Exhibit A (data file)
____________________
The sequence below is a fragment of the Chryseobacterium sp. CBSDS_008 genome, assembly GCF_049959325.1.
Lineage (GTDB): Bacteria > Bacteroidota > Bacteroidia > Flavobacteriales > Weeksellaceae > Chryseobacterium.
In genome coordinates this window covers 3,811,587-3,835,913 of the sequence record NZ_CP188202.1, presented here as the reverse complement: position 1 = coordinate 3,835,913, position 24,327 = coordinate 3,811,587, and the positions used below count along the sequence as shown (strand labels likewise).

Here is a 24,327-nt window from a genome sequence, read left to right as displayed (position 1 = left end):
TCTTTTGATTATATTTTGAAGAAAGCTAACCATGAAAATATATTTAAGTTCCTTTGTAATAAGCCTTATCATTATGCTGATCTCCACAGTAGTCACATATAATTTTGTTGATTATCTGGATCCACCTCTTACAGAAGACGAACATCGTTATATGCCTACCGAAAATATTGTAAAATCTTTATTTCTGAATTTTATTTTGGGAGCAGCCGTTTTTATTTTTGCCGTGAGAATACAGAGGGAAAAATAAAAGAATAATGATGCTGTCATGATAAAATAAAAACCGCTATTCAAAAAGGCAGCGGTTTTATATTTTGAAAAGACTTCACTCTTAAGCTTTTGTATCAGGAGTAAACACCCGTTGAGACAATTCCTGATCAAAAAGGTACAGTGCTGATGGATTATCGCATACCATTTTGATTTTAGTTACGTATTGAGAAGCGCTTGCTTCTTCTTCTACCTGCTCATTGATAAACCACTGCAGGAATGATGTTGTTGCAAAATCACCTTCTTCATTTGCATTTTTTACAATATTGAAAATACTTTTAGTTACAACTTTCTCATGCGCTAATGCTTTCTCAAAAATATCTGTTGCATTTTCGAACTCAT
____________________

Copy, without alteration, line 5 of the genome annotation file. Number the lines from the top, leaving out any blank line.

TCTTTTGATTATATTTTGAAGAAAGCTAACCATGAAAATATATTTAAGTTCCTTTGTAATAAGCCTTATCATTATGCTGATCTCCACAGTAGTCACATATAATTTTGTTGATTATCTGGATCCACCTCTTACAGAAGACGAACATCGTTATATGCCTACCGAAAATATTGTAAAATCTTTATTTCTGAATTTTATTTTGGGAGCAGCCGTTTTTATTTTTGCCGTGAGAATACAGAGGGAAAAATAAAAGAATAATGATGCTGTCATGATAAAATAAAAACCGCTATTCAAAAAGGCAGCGGTTTTATATTTTGAAAAGACTTCACTCTTAAGCTTTTGTATCAGGAGTAAACACCCGTTGAGACAATTCCTGATCAAAAAGGTACAGTGCTGATGGATTATCGCATACCATTTTGATTTTAGTTACGTATTGAGAAGCGCTTGCTTCTTCTTCTACCTGCTCATTGATAAACCACTGCAGGAATGATGTTGTTGCAAAATCACCTTCTTCATTTGCATTTTTTACAATATTGAAAATACTTTTAGTTACAACTTTCTCATGCGCTAATGCTTTCTCAAAAATATCTGTTGCATTTTCGAACTCAT